Radius

Learning objectives

After reading this post you will know the following about Radius:

  • Type of bone, location
  • Parts of bone
  • Side determination
  • Anatomical position
  • General features
  • Attachment of muscles and ligaments
  • Ossification
  • Applied anatomy

 

TYPE OF BONE AND LOCATION

Q. Which type of bone is Radius? Where is it located?

A. Radius is a long bone. It is  the located on the lateral side of forearm.

SIDE DETERMINATION

Q. How will you determine the side of radius? 

A.   To determine the side of radius, the following points should be noted:

  • The upper hand has a disc like head , whereas lower end is expanded.
  • Medial border is the sharpest and presents radial tuberosity at the upper end.
  • Posterior surface at the lower end presents a tubercle called  tubercle of Lister.

 

PARTS OF RADIUS

Q.  What are the parts of radius?

A.  Like any other long bone radius also has an upper end, shaft and lower end.

    • Upper end: consists of head, neck and radial tuberosity.
    • Shaft:  has 3 borders ( anterior, posterior and interosseous) and 3 surfaces ( anterior, lateral and posterior)
    • Lower end: is expanded from side to side , laterally there is a bony projection called styloid process.

 

parts of radius

UPPER AND LOWER ENDS OF RADIUS

Q.  What are the features/parts of upper and lower end of radius.

  • Upper end of Radius: has following parts:
    • Head : is disc shaped. It’s upper surfsce is concave which articulates with capitulum of humerus.  Most of the circumference of head is surrounded by annular ligament, except medially where it articulates with the radial notch of ulna to form superior radioulnar joint.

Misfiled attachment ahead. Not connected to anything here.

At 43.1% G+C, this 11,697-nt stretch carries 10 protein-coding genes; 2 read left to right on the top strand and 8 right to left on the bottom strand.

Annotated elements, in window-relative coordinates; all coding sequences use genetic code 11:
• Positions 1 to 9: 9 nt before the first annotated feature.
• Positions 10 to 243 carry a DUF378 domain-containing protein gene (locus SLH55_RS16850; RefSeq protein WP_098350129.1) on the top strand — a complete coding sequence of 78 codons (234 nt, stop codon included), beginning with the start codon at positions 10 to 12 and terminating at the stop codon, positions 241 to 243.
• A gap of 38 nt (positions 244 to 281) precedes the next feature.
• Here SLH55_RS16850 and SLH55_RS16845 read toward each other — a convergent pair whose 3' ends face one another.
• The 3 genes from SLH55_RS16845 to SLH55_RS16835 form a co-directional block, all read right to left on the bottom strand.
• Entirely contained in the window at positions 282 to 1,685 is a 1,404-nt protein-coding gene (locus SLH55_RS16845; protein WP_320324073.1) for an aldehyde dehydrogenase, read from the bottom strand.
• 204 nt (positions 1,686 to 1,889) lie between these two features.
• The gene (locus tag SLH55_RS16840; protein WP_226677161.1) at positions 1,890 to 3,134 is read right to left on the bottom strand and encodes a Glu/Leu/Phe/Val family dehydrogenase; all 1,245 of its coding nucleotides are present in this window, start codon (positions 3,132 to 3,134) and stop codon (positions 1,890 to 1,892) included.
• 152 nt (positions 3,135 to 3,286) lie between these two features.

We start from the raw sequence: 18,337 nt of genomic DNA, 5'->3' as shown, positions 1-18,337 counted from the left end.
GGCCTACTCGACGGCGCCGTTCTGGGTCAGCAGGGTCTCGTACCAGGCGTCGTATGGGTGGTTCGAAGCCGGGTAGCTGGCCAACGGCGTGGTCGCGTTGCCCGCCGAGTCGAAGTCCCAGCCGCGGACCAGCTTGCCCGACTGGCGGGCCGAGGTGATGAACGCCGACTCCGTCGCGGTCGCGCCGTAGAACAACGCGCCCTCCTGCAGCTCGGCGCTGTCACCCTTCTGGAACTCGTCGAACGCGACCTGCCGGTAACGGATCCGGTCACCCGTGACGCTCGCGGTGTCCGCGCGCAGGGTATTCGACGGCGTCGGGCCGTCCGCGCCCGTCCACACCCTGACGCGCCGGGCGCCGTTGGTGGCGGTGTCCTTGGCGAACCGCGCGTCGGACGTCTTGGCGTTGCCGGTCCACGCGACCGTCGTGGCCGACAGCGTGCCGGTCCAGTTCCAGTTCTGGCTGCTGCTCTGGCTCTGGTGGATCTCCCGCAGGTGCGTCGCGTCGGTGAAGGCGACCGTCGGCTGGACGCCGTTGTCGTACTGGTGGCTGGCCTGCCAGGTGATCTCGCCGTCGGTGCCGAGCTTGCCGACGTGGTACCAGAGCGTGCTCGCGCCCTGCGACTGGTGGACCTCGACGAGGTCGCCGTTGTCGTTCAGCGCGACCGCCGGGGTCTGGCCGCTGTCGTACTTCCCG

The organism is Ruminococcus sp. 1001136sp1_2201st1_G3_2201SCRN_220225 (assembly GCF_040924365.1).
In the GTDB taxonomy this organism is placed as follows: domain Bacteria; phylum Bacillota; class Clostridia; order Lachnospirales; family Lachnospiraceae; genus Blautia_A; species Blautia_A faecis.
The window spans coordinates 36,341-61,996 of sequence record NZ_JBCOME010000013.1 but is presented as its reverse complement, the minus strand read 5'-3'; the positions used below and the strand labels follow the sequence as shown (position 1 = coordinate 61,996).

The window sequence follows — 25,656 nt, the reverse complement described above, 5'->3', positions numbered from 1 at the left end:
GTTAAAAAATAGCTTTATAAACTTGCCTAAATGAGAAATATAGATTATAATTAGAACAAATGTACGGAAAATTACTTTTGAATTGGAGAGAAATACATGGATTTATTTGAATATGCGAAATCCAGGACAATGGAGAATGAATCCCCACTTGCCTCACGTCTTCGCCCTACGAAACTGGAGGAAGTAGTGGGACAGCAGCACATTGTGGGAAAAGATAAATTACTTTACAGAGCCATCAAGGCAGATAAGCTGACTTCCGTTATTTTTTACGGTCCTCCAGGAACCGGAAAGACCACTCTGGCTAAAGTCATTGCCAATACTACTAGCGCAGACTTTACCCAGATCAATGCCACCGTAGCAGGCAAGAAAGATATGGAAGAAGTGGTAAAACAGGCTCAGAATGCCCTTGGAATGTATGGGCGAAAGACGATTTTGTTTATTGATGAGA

• Neck:  constrictions below head is called neck. It is also surrounded by annular ligament.
    • Radial tuberosity: is the bony prominence below the medial part of neck. Has anterior smooth and posterior rough part.

upper end of radius

 

  • Lower end of radius:
    • Has anterior, posterior, medial ,lateral and inferior surfaces.
      • Inferior surface articulates with scaphoid (laterally) and lunate (medially).
      • Lateral  surface is  continuous with styloid process.
      • Medial  surface has unlanr notch wich articulates with head of ulna to form inferior radioulnar joint.

Lower end of radius

 

 

 

MUSCLES ATTACHED ON RADIUS

Q. Name the muscles attached on radius.

A. Following muscles are attached:

  • Radial tuberosity: Biceps brachii on posterior rough area of radial tuberosity.
  • Upper 2/3rd of anterior surface:  Origin of Flexor pollicis longus.
  • Lower 1/3rd of anterior surface: Insertion of  Pronator quadratus.
  • Upper part of anterior border (Anterior Oblique Line) : Origin of Flexor digitorum superficialis.
  • Upper part of anterior, lateral and posterior surface: Supinator.
  • Middle of lateral surface : Pronator teres.
  • Lowest part of lateral surface: Brachioradialis.
  • Posterior surface: Abductor pollicis longus and Extensor pollicis brevis .

 

muscle attachment on radius

 

OSSIFICATION OF RADIUS

Q. How is radius ossified? Which is the growing end?

A. Radius ossifies by one primary center of ossification for the shaft and two secondary centers , one each for each end. Lower end is the growing end.

 

APPLIED ANATOMY

 

Q. What is ‘Dinner fork deformity’?

A. Fracture of lower end called Colles’s fracture results in ‘Dinner fork deformity’.  The distal fragment of radius following fracture overrides and is displaced dorsally.

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